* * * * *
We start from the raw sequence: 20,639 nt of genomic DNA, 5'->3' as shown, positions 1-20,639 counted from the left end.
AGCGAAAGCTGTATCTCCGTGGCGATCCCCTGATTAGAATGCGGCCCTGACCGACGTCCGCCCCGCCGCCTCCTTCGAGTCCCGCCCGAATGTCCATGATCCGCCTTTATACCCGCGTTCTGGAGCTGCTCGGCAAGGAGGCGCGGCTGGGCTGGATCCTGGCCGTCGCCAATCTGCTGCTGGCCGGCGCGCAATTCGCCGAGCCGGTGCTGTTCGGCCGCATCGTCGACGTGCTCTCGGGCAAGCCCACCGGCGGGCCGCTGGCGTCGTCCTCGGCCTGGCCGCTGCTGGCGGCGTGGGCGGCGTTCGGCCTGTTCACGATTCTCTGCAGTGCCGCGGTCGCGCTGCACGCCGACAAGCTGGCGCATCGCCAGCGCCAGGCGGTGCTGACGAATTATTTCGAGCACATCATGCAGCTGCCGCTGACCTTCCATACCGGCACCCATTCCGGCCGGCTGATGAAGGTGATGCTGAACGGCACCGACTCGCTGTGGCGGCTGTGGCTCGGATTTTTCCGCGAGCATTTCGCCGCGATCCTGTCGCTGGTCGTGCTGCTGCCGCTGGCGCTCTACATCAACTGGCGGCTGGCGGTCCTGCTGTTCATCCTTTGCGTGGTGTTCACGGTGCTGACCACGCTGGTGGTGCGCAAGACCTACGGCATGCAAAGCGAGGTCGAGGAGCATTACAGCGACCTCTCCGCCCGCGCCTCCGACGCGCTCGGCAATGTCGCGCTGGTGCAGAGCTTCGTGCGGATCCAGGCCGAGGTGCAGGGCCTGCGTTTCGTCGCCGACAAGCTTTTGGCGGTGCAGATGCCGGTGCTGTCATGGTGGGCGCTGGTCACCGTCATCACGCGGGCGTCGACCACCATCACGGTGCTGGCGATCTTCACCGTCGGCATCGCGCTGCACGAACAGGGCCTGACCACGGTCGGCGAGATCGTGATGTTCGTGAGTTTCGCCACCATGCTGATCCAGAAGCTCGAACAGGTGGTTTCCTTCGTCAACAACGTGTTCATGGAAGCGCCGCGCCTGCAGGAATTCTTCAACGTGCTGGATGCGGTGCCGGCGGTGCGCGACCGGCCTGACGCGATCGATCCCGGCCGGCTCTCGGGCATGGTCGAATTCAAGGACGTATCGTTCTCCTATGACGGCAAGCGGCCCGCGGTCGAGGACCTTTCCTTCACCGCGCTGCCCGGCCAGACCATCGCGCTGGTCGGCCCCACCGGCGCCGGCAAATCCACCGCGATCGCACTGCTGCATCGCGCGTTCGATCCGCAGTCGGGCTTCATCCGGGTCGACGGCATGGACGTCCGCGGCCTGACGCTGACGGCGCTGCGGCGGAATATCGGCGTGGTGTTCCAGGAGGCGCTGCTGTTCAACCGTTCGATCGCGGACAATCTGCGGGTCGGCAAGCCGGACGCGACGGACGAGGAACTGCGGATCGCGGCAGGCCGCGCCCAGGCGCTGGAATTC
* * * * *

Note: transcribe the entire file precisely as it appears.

We start from the raw sequence: 20,639 nt of genomic DNA, 5'->3' as shown, positions 1-20,639 counted from the left end.
AGCGAAAGCTGTATCTCCGTGGCGATCCCCTGATTAGAATGCGGCCCTGACCGACGTCCGCCCCGCCGCCTCCTTCGAGTCCCGCCCGAATGTCCATGATCCGCCTTTATACCCGCGTTCTGGAGCTGCTCGGCAAGGAGGCGCGGCTGGGCTGGATCCTGGCCGTCGCCAATCTGCTGCTGGCCGGCGCGCAATTCGCCGAGCCGGTGCTGTTCGGCCGCATCGTCGACGTGCTCTCGGGCAAGCCCACCGGCGGGCCGCTGGCGTCGTCCTCGGCCTGGCCGCTGCTGGCGGCGTGGGCGGCGTTCGGCCTGTTCACGATTCTCTGCAGTGCCGCGGTCGCGCTGCACGCCGACAAGCTGGCGCATCGCCAGCGCCAGGCGGTGCTGACGAATTATTTCGAGCACATCATGCAGCTGCCGCTGACCTTCCATACCGGCACCCATTCCGGCCGGCTGATGAAGGTGATGCTGAACGGCACCGACTCGCTGTGGCGGCTGTGGCTCGGATTTTTCCGCGAGCATTTCGCCGCGATCCTGTCGCTGGTCGTGCTGCTGCCGCTGGCGCTCTACATCAACTGGCGGCTGGCGGTCCTGCTGTTCATCCTTTGCGTGGTGTTCACGGTGCTGACCACGCTGGTGGTGCGCAAGACCTACGGCATGCAAAGCGAGGTCGAGGAGCATTACAGCGACCTCTCCGCCCGCGCCTCCGACGCGCTCGGCAATGTCGCGCTGGTGCAGAGCTTCGTGCGGATCCAGGCCGAGGTGCAGGGCCTGCGTTTCGTCGCCGACAAGCTTTTGGCGGTGCAGATGCCGGTGCTGTCATGGTGGGCGCTGGTCACCGTCATCACGCGGGCGTCGACCACCATCACGGTGCTGGCGATCTTCACCGTCGGCATCGCGCTGCACGAACAGGGCCTGACCACGGTCGGCGAGATCGTGATGTTCGTGAGTTTCGCCACCATGCTGATCCAGAAGCTCGAACAGGTGGTTTCCTTCGTCAACAACGTGTTCATGGAAGCGCCGCGCCTGCAGGAATTCTTCAACGTGCTGGATGCGGTGCCGGCGGTGCGCGACCGGCCTGACGCGATCGATCCCGGCCGGCTCTCGGGCATGGTCGAATTCAAGGACGTATCGTTCTCCTATGACGGCAAGCGGCCCGCGGTCGAGGACCTTTCCTTCACCGCGCTGCCCGGCCAGACCATCGCGCTGGTCGGCCCCACCGGCGCCGGCAAATCCACCGCGATCGCACTGCTGCATCGCGCGTTCGATCCGCAGTCGGGCTTCATCCGGGTCGACGGCATGGACGTCCGCGGCCTGACGCTGACGGCGCTGCGGCGGAATATCGGCGTGGTGTTCCAGGAGGCGCTGCTGTTCAACCGTTCGATCGCGGACAATCTGCGGGTCGGCAAGCCGGACGCGACGGACGAGGAACTGCGGATCGCGGCAGGCCGCGCCCAGGCGCTGGAATTC